ALLMERS. The law of change may perhaps keep us together, none the less.
RITA. [Nodding slowly.] There is a change in me now—I feel the anguish of it.
RITA. Yes, for change, too, is a sort of birth.
ALLMERS. It is—or a resurrection. Transition to a higher life.
RITA. [Gazing sadly before her.] Yes—with the loss of all, all life's happiness.
ALLMERS. That loss is just the gain.
RITA. [Vehemently.] Oh, phrases! Good God, we are creatures of earth after all.
ALLMERS. But something akin to the sea and the heavens too, Rita.
RITA. You perhaps. Not I.
ALLMERS. Oh, yes—you too, more than you yourself suspect.
RITA. [Advancing a pace towards him.] Tell me, Alfred—could you think of taking up your work again?
ALLMERS. The work that you have hated so?
RITA. I am easier to please now. I am willing to share you with the book.
RITA. Only to keep you here with me—to have you near me.
ALLMERS. Oh, it is so little I can do to help you, Rita.
RITA. But perhaps I could help you.
ALLMERS. With my book, do you mean?
RITA. No; but to live your life.
ALLMERS. [Shaking his head.] I seem to have no life to live.
RITA. Well then, to endure your life.
ALLMERS. [Darkly, looking away from her.] I think it would be best for both of us that we should part.
RITA. [Looking curiously at him.] Then where would you go? Perhaps to Asta, after all?
ALLMERS. No—never again to Asta.
RITA. Where then?
ALLMERS. Up into the solitudes.
RITA. Up among the mountains? Is that what you mean?
RITA. But all that is mere dreaming, Alfred! You could not live up there.
ALLMERS. And yet I feel myself drawn to them.
RITA. Why? Tell me!
ALLMERS. Sit down—and I will tell you something.
RITA. Something that happened to you up there?
RITA. And that you never told Asta and me?
RITA. Oh, you are so silent about everything. You ought not to be.
ALLMERS. Sit down there—and I will tell you about it.
RITA. Yes, yes—tell me!
[She sits on the bench beside the summer-house.]
ALLMERS. I was alone up there, in the heart of the great mountains. I came to a wide, dreary mountain lake; and that lake I had to cross. But I could not—for there was neither a boat nor any one there.
RITA. Well? And then?
ALLMERS. Then I went without any guidance into a side valley. I thought that by that way I could push on over the heights and between the peaks—and then down again on the other side of the lake.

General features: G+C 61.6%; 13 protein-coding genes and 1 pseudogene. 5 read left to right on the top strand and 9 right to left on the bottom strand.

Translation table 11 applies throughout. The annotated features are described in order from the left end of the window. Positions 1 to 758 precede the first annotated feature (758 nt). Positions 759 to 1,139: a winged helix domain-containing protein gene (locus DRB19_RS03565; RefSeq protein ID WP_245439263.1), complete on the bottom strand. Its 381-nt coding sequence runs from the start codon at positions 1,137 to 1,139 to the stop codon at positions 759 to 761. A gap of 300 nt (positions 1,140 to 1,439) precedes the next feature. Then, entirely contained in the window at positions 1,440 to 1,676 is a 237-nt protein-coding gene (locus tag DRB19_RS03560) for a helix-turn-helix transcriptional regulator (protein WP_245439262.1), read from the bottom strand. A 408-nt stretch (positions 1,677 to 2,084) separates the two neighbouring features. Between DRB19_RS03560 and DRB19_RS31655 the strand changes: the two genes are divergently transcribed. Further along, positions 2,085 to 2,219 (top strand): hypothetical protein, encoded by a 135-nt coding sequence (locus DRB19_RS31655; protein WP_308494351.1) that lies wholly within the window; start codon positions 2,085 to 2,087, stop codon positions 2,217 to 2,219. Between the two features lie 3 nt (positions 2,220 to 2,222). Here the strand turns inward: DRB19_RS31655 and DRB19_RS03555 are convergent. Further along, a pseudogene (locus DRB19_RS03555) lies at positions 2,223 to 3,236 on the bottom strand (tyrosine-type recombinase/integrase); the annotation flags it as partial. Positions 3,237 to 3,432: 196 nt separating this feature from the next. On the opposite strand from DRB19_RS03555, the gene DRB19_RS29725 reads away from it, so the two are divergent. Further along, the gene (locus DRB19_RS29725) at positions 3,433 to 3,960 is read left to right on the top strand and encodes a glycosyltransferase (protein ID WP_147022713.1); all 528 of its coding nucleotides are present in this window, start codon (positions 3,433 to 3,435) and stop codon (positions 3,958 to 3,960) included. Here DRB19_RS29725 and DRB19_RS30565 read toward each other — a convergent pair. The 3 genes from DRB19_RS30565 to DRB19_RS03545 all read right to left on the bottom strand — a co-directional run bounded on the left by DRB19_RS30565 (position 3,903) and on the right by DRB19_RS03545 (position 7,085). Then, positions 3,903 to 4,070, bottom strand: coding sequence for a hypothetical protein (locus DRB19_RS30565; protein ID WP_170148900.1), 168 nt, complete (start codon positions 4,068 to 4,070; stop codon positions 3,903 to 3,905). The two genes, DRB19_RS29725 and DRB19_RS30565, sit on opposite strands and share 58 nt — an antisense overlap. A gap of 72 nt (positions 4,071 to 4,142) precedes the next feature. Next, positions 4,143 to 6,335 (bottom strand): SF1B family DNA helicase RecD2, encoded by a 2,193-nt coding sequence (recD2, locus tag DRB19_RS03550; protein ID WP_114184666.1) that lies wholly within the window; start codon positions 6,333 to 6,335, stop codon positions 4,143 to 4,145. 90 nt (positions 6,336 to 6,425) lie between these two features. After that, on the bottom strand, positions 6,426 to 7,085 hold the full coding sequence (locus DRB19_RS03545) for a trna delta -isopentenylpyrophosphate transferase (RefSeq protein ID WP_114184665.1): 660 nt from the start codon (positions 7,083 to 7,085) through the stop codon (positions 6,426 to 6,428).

RITA. Oh, and you lost yourself, Alfred!
ALLMERS. Yes; I mistook the direction—for there was no path or track. And all day I went on—and all the next night. And at last I thought I should never see the face of man again.
RITA. Not come home to us? Oh, then, I am sure your thoughts were with us here.
ALLMERS. No—they were not.
ALLMERS. No. It was so strange. Both you and Eyolf seemed to have drifted far, far away from me—and Asta, too.
RITA. Then what did you think of?
ALLMERS. I did not think. I dragged myself along among the precipices—and revelled in the peace and luxury of death.
RITA. [Springing up.] Oh, don't speak in that way of that horror!
ALLMERS. I did not feel it so. I had no fear. Here went death and I, it seemed to me, like two good fellow-travellers. It all seemed so natural—so simple, I thought. In my family, we don't live to be old—
RITA. Oh, don't say such things, Alfred! You see you came safely out of it, after all.
ALLMERS. Yes; all of a sudden, I found myself where I wanted to be—on the other side of the lake.
RITA. It must have been a night of terror for you, Alfred. But now that it is over, you will not admit it to yourself.
ALLMERS. That night sealed my resolution. And it was then that I turned about and came straight homewards. To Eyolf.
RITA. [Softly.] Too late.
ALLMERS. Yes. And then when—my fellow-traveller came and took him—then I felt the horror of it; of it all; of all that, in spite of everything, we dare not tear ourselves away from. So earthbound are we, both of us, Rita.
RITA. [With a gleam of joy.] Yes, you are, too, are you not! [Coming close to him.] Oh, let us live our life together as long as we can!
ALLMERS. [Shrugging his shoulders.] Live our life, yes! And have nothing to fill life with. An empty void on all sides—wherever I look.
RITA. [In fear.] Oh, sooner or later you will go away from me, Alfred! I feel it! I can see it in your face! You will go away from me.
ALLMERS. With my fellow-traveller, do you mean?
RITA. No, I mean worse than that. Of your own free will—you will leave me—for you think it's only here, with me, that you have nothing to live for. Is not that what is in your thoughts?
ALLMERS. [Looking steadfastly at her.] What if it were—?
[A disturbance, and the noise of angry, quarrelling voices is heard from down below, in the distance. ALLMERS goes to the railing.]
RITA. What is that? [With an outburst.] Oh, you'll see, they have found him!
ALLMERS. He will never be found.
RITA. But what is it then?
ALLMERS. [Coming forward.] Only fighting—as usual.
RITA. Down on the beach?
ALLMERS. Yes. The whole village down there ought to be swept away. Now the men have come home—drunk, as they always are. They are beating the children—do you hear the boys crying! The women are shrieking for help for them—